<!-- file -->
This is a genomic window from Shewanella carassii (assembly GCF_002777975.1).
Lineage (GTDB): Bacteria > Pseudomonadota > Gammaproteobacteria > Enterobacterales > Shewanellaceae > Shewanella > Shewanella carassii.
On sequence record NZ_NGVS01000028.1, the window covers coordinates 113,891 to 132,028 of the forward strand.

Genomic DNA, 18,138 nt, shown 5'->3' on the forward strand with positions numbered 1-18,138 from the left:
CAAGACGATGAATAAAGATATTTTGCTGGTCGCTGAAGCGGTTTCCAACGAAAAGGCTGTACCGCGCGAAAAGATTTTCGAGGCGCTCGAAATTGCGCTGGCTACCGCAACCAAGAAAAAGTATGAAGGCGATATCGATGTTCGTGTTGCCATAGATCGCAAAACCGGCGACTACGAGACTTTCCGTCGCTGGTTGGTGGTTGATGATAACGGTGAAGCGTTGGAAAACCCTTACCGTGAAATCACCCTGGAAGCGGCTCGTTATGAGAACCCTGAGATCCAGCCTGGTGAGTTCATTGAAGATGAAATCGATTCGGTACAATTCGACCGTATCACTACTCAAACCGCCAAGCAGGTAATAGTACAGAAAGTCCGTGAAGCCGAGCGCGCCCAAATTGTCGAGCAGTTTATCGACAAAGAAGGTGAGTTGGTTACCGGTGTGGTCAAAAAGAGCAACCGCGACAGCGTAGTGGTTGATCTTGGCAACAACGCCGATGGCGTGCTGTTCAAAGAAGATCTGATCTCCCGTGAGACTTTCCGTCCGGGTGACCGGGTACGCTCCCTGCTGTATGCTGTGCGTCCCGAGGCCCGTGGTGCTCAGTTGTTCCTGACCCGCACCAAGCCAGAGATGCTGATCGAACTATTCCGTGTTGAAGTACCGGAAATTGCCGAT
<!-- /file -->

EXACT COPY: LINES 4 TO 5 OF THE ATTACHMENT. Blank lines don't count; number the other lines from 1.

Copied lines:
Genomic DNA, 18,138 nt, shown 5'->3' on the forward strand with positions numbered 1-18,138 from the left:
CAAGACGATGAATAAAGATATTTTGCTGGTCGCTGAAGCGGTTTCCAACGAAAAGGCTGTACCGCGCGAAAAGATTTTCGAGGCGCTCGAAATTGCGCTGGCTACCGCAACCAAGAAAAAGTATGAAGGCGATATCGATGTTCGTGTTGCCATAGATCGCAAAACCGGCGACTACGAGACTTTCCGTCGCTGGTTGGTGGTTGATGATAACGGTGAAGCGTTGGAAAACCCTTACCGTGAAATCACCCTGGAAGCGGCTCGTTATGAGAACCCTGAGATCCAGCCTGGTGAGTTCATTGAAGATGAAATCGATTCGGTACAATTCGACCGTATCACTACTCAAACCGCCAAGCAGGTAATAGTACAGAAAGTCCGTGAAGCCGAGCGCGCCCAAATTGTCGAGCAGTTTATCGACAAAGAAGGTGAGTTGGTTACCGGTGTGGTCAAAAAGAGCAACCGCGACAGCGTAGTGGTTGATCTTGGCAACAACGCCGATGGCGTGCTGTTCAAAGAAGATCTGATCTCCCGTGAGACTTTCCGTCCGGGTGACCGGGTACGCTCCCTGCTGTATGCTGTGCGTCCCGAGGCCCGTGGTGCTCAGTTGTTCCTGACCCGCACCAAGCCAGAGATGCTGATCGAACTATTCCGTGTTGAAGTACCGGAAATTGCCGAT